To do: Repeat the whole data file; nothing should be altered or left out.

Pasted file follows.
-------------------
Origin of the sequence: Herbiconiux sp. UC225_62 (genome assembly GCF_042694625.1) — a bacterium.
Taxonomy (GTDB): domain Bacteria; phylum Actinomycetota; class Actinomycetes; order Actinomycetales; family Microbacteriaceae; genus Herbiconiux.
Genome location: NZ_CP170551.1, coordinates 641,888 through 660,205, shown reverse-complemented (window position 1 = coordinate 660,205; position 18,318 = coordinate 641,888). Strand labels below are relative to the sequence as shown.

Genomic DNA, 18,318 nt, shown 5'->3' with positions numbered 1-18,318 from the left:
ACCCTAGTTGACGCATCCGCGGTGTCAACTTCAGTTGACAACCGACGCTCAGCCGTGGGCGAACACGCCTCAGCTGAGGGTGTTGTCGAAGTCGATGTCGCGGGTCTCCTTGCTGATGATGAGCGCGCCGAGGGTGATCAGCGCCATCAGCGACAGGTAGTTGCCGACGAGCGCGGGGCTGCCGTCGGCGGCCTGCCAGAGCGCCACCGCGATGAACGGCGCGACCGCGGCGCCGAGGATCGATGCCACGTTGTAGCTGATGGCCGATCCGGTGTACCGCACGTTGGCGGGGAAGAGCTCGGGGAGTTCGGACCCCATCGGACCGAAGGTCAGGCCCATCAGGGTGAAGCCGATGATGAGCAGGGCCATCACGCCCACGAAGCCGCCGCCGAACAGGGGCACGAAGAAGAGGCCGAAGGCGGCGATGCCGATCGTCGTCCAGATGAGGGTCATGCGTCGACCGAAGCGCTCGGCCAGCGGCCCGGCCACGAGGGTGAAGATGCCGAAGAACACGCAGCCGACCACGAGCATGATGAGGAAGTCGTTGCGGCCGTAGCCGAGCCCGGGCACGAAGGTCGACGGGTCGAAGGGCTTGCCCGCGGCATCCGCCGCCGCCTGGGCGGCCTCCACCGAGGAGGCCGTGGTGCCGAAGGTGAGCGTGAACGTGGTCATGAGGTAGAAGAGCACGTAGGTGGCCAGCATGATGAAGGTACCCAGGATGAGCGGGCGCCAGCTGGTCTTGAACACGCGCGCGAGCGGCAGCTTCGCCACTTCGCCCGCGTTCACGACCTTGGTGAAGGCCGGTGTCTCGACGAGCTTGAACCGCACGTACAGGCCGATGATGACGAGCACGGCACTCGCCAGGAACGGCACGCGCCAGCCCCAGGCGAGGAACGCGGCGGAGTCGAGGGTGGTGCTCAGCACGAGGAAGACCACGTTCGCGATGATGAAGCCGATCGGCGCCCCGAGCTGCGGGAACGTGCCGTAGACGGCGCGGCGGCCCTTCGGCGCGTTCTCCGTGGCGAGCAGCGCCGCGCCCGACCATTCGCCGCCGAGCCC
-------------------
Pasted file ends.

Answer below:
Origin of the sequence: Herbiconiux sp. UC225_62 (genome assembly GCF_042694625.1) — a bacterium.
Taxonomy (GTDB): domain Bacteria; phylum Actinomycetota; class Actinomycetes; order Actinomycetales; family Microbacteriaceae; genus Herbiconiux.
Genome location: NZ_CP170551.1, coordinates 641,888 through 660,205, shown reverse-complemented (window position 1 = coordinate 660,205; position 18,318 = coordinate 641,888). Strand labels below are relative to the sequence as shown.

Genomic DNA, 18,318 nt, shown 5'->3' with positions numbered 1-18,318 from the left:
ACCCTAGTTGACGCATCCGCGGTGTCAACTTCAGTTGACAACCGACGCTCAGCCGTGGGCGAACACGCCTCAGCTGAGGGTGTTGTCGAAGTCGATGTCGCGGGTCTCCTTGCTGATGATGAGCGCGCCGAGGGTGATCAGCGCCATCAGCGACAGGTAGTTGCCGACGAGCGCGGGGCTGCCGTCGGCGGCCTGCCAGAGCGCCACCGCGATGAACGGCGCGACCGCGGCGCCGAGGATCGATGCCACGTTGTAGCTGATGGCCGATCCGGTGTACCGCACGTTGGCGGGGAAGAGCTCGGGGAGTTCGGACCCCATCGGACCGAAGGTCAGGCCCATCAGGGTGAAGCCGATGATGAGCAGGGCCATCACGCCCACGAAGCCGCCGCCGAACAGGGGCACGAAGAAGAGGCCGAAGGCGGCGATGCCGATCGTCGTCCAGATGAGGGTCATGCGTCGACCGAAGCGCTCGGCCAGCGGCCCGGCCACGAGGGTGAAGATGCCGAAGAACACGCAGCCGACCACGAGCATGATGAGGAAGTCGTTGCGGCCGTAGCCGAGCCCGGGCACGAAGGTCGACGGGTCGAAGGGCTTGCCCGCGGCATCCGCCGCCGCCTGGGCGGCCTCCACCGAGGAGGCCGTGGTGCCGAAGGTGAGCGTGAACGTGGTCATGAGGTAGAAGAGCACGTAGGTGGCCAGCATGATGAAGGTACCCAGGATGAGCGGGCGCCAGCTGGTCTTGAACACGCGCGCGAGCGGCAGCTTCGCCACTTCGCCCGCGTTCACGACCTTGGTGAAGGCCGGTGTCTCGACGAGCTTGAACCGCACGTACAGGCCGATGATGACGAGCACGGCACTCGCCAGGAACGGCACGCGCCAGCCCCAGGCGAGGAACGCGGCGGAGTCGAGGGTGGTGCTCAGCACGAGGAAGACCACGTTCGCGATGATGAAGCCGATCGGCGCCCCGAGCTGCGGGAACGTGCCGTAGACGGCGCGGCGGCCCTTCGGCGCGTTCTCCGTGGCGAGCAGCGCCGCGCCCGACCATTCGCCGCCGAGCCC